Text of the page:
Opening reception: Friday 27 September, 6–10pm
Time Carriers conjures a vision of many hands providing a framework of support, a fluid utopia where trust and movement go hand in hand. It evokes a time frame that both unites and collapses present, past, and future into an undulating and responsive single unit, something that could best be described as community or family. This idea seems especially appropriate when considering Jeffrey Gibson’s work, as it has always pushed to create kinship among unlikely partners.
Gibson’s artwork intermingles elements of traditional Native American art, art historical references, craft, and pop culture. A wide range of both historic and contemporary Native American symbols and objects including powwow regalia, 19th century parfleche containers, and drums are seamlessly merged with elements from Modernist geometric abstraction, Minimalism, the pattern and decoration of traditional textile practices, as well as techno, rave, and club culture.
Collaboration is often at the heart of Gibson’s practice; he frequently seeks out makers of traditional craft as a way to resist acculturation, support a strong legacy of making, and to build and honour community. Bold geometric shapes, brash colour schemes, and a fluid self-referencing and recycling of his imagery are combined with materials and ways of making that result in technically evocative and precise work. But what is most important to Gibson’s practice is his fierce commitment to giving space to social issues and the communities and individuals who are impacted by these issues. While Gibson documents the endless struggles and rare victories of our time, his work most urgently reimagines a future where one will be free of colonized and cultural restraints while remaining radically and colourfully connected to the past.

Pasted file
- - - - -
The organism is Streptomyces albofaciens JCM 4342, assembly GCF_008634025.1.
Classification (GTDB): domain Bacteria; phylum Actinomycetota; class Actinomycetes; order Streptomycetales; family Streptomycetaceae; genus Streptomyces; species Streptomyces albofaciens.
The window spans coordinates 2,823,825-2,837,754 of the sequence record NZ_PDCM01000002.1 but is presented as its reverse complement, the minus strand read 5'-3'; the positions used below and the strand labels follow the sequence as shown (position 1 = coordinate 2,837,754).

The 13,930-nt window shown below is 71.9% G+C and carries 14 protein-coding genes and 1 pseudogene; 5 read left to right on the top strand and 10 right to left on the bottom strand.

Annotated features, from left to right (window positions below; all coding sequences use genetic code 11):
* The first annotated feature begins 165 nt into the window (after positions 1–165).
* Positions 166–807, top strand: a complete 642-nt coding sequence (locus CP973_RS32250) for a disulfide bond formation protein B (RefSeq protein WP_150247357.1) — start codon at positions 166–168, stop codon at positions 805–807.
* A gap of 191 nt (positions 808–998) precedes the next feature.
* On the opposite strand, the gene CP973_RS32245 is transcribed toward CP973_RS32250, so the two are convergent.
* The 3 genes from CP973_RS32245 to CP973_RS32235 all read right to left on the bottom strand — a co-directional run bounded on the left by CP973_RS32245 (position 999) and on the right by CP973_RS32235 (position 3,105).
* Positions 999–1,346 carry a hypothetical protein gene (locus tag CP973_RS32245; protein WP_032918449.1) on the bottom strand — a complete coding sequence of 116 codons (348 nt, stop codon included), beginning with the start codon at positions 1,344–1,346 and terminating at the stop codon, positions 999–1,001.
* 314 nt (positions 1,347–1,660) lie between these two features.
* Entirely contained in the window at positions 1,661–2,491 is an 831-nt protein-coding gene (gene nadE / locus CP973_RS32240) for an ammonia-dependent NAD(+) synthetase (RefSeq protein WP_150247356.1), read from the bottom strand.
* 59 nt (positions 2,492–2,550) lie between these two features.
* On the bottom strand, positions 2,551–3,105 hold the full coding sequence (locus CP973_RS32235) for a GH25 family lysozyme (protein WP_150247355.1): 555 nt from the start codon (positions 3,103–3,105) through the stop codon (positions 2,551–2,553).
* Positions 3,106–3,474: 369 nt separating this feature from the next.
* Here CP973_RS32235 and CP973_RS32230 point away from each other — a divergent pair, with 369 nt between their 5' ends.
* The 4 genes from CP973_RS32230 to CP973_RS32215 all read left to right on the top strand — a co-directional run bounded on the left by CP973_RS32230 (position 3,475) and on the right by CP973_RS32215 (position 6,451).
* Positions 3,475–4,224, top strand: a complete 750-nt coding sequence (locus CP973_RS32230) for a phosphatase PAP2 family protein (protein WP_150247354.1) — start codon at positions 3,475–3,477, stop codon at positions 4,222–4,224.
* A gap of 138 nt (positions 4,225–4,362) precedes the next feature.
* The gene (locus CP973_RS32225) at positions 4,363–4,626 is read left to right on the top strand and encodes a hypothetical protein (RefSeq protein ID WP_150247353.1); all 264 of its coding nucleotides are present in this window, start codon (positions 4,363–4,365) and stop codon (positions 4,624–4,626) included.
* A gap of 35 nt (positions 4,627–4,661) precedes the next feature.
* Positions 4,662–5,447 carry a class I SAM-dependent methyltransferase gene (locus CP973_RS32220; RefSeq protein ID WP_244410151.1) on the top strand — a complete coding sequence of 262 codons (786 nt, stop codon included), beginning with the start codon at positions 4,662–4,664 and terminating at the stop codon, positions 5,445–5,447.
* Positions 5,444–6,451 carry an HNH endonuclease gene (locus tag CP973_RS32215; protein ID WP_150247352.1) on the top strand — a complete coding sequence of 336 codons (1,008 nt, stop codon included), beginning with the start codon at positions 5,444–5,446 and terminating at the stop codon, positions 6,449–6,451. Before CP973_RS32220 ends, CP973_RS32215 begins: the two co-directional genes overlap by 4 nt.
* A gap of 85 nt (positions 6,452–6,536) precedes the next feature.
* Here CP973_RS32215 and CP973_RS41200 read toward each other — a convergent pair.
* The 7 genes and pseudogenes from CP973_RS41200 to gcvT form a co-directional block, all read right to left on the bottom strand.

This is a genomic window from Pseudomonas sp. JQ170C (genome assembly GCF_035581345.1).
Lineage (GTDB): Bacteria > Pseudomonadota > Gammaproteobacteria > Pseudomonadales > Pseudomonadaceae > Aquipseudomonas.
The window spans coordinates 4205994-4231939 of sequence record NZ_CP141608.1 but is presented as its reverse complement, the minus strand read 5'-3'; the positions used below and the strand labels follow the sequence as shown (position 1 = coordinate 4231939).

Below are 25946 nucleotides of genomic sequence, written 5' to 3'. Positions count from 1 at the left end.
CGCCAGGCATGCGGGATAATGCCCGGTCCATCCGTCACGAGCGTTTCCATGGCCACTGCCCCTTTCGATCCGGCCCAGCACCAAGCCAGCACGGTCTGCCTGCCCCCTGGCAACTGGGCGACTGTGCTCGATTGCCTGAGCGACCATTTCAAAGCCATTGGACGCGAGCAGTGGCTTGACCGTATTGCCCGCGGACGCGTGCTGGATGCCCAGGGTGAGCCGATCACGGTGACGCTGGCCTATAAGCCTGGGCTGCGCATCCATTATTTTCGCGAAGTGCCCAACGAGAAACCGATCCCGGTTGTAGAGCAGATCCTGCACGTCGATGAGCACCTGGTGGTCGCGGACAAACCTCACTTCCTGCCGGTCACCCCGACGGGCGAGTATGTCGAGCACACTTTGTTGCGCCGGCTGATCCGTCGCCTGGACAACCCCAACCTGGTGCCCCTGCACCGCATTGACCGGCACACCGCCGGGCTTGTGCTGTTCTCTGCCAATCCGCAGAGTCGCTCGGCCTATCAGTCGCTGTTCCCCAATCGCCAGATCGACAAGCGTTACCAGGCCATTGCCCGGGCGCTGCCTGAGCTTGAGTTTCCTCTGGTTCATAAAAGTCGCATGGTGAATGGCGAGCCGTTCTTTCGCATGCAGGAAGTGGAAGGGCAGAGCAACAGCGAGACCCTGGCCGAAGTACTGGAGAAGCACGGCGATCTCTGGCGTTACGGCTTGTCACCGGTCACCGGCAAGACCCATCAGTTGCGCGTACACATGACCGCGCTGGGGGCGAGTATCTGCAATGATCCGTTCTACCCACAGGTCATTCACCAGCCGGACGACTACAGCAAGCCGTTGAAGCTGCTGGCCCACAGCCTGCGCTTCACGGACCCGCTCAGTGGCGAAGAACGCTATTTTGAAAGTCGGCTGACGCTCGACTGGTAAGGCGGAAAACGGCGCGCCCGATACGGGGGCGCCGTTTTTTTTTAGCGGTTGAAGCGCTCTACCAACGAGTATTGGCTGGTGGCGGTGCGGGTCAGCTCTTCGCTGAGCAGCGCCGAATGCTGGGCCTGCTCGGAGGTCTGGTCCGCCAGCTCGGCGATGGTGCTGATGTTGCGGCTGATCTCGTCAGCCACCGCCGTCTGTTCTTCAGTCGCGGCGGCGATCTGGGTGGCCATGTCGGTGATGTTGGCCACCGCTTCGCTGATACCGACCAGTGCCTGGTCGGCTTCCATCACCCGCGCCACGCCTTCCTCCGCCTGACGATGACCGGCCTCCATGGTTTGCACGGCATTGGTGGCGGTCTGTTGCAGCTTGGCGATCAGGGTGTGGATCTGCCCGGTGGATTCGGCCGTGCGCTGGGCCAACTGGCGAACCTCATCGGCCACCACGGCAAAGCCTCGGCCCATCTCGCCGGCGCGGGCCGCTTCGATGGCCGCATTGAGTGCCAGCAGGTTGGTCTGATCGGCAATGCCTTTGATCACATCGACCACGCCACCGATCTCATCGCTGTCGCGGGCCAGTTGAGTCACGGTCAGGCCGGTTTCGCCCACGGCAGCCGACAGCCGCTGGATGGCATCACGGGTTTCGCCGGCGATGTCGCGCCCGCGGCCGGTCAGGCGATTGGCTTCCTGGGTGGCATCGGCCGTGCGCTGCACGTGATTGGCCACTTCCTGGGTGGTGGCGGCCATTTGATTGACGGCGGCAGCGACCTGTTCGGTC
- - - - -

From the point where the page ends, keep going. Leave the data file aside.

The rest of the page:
Jeffrey Gibson is an interdisciplinary artist based in Hudson, NY. His artworks make reference to various aesthetic and material histories rooted in Indigenous cultures of the Americas, and in modern and contemporary subcultures. Gibson currently has two solo museum exhibitions traveling; LIKE A HAMMER, organized by the Denver Art Museum, and This Is The Day, organized by The Wellin Museum. Other notable solo exhibitions include The Anthropophagic Effect (2019), The New Museum, New York; Look How Far We’ve Come! (2017), Haggerty Museum of Art, Milwaukee; Jeffrey Gibson: Speak to Me (2017), Oklahoma Contemporary Arts Center; and A Kind of Confession (2016), Savannah College of Art and Design Museum. Select group exhibitions include The Whitney Biennial (2019), Whitney Museum of American Art, New York; Aftereffect (2019), Museum of Contemporary Art, Denver; Suffering from Realness (2019), Massachusetts Museum of Contemporary Art, North Adams; Re:Define (2019), Heard Museum, Phoenix; and Art for a New Understanding:Native Voices, 1950s to Now (2018), Crystal Bridges, Bentonville. Gibson is a member of the faculty at Bard College.